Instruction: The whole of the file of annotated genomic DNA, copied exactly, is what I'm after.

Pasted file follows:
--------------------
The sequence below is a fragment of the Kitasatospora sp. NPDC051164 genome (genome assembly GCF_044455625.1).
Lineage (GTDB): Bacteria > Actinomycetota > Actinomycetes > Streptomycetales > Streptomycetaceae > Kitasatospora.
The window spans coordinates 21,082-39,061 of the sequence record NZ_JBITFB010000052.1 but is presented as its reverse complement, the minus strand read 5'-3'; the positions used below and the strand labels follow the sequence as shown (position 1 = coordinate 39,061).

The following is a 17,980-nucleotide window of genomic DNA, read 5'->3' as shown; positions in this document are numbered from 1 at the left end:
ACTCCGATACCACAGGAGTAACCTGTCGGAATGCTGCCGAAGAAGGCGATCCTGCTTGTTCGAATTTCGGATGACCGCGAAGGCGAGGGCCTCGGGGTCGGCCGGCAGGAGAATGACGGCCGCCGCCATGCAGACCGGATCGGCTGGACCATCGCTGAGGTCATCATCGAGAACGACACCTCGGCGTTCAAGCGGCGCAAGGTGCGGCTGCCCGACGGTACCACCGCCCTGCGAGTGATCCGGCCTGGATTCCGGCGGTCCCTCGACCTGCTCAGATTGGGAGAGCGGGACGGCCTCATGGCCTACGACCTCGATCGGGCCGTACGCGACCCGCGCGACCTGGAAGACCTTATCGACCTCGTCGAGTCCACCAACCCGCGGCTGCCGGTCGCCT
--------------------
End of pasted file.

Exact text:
The sequence below is a fragment of the Kitasatospora sp. NPDC051164 genome (genome assembly GCF_044455625.1).
Lineage (GTDB): Bacteria > Actinomycetota > Actinomycetes > Streptomycetales > Streptomycetaceae > Kitasatospora.
The window spans coordinates 21,082-39,061 of the sequence record NZ_JBITFB010000052.1 but is presented as its reverse complement, the minus strand read 5'-3'; the positions used below and the strand labels follow the sequence as shown (position 1 = coordinate 39,061).

The following is a 17,980-nucleotide window of genomic DNA, read 5'->3' as shown; positions in this document are numbered from 1 at the left end:
ACTCCGATACCACAGGAGTAACCTGTCGGAATGCTGCCGAAGAAGGCGATCCTGCTTGTTCGAATTTCGGATGACCGCGAAGGCGAGGGCCTCGGGGTCGGCCGGCAGGAGAATGACGGCCGCCGCCATGCAGACCGGATCGGCTGGACCATCGCTGAGGTCATCATCGAGAACGACACCTCGGCGTTCAAGCGGCGCAAGGTGCGGCTGCCCGACGGTACCACCGCCCTGCGAGTGATCCGGCCTGGATTCCGGCGGTCCCTCGACCTGCTCAGATTGGGAGAGCGGGACGGCCTCATGGCCTACGACCTCGATCGGGCCGTACGCGACCCGCGCGACCTGGAAGACCTTATCGACCTCGTCGAGTCCACCAACCCGCGGCTGCCGGTCGCCT